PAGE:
At last it’s arrived, like a visit from my favorite uncle who told tales of unimaginable childhood freedoms (having been raised on a fruit orchard farm).  At long last it’s arrived, the darkness of dawn mornings and the dimness of late afternoon twilights.  Finally, finally it’s arrived, the season of the apple and the pumpkin and hot cider.  And thank God they’re gone, days that grated like my cat’s yowling or, tortuous days akin to the incessant presence of my just-turned-teen sister and her coterie of screeching and cackling teensters (defined as a pimply, high-pitched, recently teened and obstinate-as-hell, alien transmutation); those chronically simmering days followed by feverous and languid nights, the forecasted but broken-promised breeze failed to arrive like those letters from your summer camp romance.  Relief has clocked-in, elbowing out a tireless summer which dropped anchor like a battleship of fervent seamen and remained well past dry-docking the sailboat.  The ease of fruit pie-like single-layered simplicity (shorts sandals shirt) has given way to the time-consuming layered bundling like wrapping grandmamma’s Chatsford teapot for shipping, encasing oneself with layer upon shedable layer.

I’ve recently concluded that I prefer seasons of change (Spring and Fall) over seasons of suffering (Summer and Winter).  I enjoy the initial imperceptible adaptations which occur in the early spring and early fall: Spring’s first cautious knock of Snow Drops; fall’s tentative nips of brusque breezes.  Of course these trepidations soon give way to Spring’s salvo of elevating stems topped with an eternity of color and Fall’s broad strokes of vividly colored canopies which subtly cautions us of life’s temporal cycle.  The seasons of change also highlight our world’s overwhelming beauty and diversity; it’s also a testament that every piece of (what we call) life patiently waits its turn to express its individual magnificence, it’s solo, when the world recognizes its achievement during the season’s glory!

If only we, as part of nature, would patiently wait for our turn to shine with respect for each other (and our colorful diversity).  And that we, as a Snow Drop or a stitch in Autumn’s auroral quilt, are an irreplaceable verse in life’s grand narrative.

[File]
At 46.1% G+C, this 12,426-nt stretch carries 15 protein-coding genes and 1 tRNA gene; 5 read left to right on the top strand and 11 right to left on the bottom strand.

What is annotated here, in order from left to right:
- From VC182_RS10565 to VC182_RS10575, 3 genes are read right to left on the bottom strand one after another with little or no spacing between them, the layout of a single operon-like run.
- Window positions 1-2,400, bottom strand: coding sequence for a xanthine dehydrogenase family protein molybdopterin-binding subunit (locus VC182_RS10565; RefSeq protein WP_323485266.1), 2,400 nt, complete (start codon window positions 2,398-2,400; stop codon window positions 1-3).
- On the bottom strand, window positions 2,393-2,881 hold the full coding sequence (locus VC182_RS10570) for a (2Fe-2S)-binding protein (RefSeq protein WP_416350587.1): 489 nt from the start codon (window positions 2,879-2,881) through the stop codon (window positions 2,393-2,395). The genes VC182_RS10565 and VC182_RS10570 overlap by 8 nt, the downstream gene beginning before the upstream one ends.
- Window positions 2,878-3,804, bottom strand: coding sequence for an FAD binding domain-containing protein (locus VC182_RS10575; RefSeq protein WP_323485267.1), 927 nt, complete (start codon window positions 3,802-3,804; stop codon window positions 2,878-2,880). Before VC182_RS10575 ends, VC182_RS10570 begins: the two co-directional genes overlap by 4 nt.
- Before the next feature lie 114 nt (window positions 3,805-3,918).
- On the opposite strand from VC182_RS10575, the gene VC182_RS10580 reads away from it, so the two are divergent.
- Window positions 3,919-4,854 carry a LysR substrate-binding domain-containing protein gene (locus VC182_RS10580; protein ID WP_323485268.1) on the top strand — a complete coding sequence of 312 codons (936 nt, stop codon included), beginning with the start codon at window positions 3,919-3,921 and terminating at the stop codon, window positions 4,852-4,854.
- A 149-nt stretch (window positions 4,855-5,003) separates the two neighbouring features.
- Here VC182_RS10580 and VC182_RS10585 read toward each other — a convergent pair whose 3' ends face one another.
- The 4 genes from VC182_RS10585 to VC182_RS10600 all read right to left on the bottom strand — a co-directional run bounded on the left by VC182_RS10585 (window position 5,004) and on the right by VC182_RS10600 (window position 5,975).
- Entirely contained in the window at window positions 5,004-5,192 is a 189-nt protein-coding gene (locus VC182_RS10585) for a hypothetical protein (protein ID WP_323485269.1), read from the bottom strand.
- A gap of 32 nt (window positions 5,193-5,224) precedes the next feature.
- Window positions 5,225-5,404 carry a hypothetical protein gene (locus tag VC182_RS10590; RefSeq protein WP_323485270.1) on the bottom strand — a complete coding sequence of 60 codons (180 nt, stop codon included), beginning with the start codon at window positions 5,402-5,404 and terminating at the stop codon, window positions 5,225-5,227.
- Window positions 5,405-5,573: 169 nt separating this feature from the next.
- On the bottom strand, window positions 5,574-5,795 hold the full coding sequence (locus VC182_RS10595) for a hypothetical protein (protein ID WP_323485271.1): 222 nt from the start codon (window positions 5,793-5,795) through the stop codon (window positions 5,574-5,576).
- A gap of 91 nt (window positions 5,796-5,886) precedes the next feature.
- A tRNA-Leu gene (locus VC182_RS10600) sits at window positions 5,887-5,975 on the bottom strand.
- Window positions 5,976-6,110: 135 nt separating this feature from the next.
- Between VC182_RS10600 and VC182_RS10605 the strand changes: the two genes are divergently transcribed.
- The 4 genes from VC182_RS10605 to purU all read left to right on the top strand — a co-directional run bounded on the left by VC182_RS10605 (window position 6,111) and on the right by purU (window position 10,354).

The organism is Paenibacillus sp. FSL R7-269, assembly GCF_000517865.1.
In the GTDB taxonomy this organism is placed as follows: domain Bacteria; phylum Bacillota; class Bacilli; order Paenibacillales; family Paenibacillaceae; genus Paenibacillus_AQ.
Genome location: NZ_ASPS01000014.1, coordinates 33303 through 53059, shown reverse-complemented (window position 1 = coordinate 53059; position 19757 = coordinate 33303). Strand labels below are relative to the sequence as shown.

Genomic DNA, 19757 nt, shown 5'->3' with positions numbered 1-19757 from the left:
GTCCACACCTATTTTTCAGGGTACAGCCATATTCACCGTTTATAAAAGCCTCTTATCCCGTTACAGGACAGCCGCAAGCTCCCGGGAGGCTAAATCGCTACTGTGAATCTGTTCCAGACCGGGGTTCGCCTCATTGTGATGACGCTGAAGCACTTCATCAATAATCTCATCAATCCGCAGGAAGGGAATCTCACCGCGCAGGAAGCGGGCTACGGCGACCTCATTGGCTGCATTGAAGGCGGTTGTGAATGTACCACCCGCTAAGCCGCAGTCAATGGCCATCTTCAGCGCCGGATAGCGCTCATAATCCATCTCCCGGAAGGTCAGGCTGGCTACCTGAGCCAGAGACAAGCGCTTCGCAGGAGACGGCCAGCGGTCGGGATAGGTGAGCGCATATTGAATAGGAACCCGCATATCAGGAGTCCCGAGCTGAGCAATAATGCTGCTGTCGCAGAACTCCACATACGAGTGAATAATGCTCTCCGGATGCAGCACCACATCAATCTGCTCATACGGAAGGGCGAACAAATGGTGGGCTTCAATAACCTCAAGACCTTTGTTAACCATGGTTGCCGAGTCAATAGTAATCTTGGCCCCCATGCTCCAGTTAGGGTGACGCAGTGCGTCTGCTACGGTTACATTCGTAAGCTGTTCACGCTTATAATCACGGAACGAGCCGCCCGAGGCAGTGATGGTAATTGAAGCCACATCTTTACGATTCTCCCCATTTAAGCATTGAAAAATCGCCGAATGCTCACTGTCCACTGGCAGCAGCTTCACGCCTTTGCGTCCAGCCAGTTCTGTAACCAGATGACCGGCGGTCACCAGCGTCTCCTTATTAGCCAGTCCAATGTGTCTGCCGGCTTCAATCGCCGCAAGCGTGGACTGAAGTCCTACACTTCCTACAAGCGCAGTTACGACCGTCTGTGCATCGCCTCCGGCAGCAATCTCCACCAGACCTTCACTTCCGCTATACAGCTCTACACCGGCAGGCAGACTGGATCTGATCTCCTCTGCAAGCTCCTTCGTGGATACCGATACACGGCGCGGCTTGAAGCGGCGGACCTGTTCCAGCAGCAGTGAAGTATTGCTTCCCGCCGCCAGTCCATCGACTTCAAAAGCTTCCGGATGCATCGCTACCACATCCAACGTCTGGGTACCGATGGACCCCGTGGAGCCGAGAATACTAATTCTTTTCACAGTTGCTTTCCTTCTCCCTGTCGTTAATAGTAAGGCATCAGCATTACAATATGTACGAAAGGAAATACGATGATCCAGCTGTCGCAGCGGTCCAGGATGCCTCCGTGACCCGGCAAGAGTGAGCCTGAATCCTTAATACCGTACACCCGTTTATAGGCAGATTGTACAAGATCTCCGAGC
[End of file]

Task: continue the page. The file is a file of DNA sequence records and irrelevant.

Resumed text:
Maybe We’re Just Like Ducks

It’s called imprinting, the rapid learning process by which a newborn or very young animal establishes a behavior pattern of recognition and attraction to another animal of its own kind or to a substitute or an object identified as the parent.  Ducks must be given full credit for bringing this natural attraction to the world’s attention.

We’ve all heard of some unusual attractions that ducklings have developed: humans, dogs, even beach balls.  So, if a duckling can blame nature for his predisposition for beach balls, perhaps our sexual proclivities are the combination of imprinting and sexual awakening: Love Potion No. 1.

My Duck Day coincided with the appearance of the concrete caravan and my budding sexual identity.

It happened during the dog days of summer, near the end of a blistering July, 1966 that the concrete caravan first appeared at the top of the hill on National Avenue and slowly made its way past Lapham Street, past the Roebuck house, skipped the alley, patched Elmer’s front walk and finally stopped to repair the crumbling curb in front of my house.

Most of the cement-men were career contract-labor: exceptionally efficient at chain-gang-hard-labor; blood-orange skin from the unrelenting sun, hints of aging hair poked from beneath hats, enormous bellies born from beer, and exhausted cigar stubs deeply wedged at the side of their mouths.  And then there was this one guy, unlike the others, this one guy resembled the older brother of everyone’s best friend; this one guy was the guy that came to pick up your sister, bewitched your mother, and worried your father; this guy, handsome in a blue-blood kind-of-way but absent of the sophisticated grooming; his countenance was basic, organic, and naturally simple; his body was whittled by the repetitious pounding of pick-axes; his age was disguised and  purposefully vague evoking my curiosity; he was a pioneer, trailblazing through his indecisive twenties.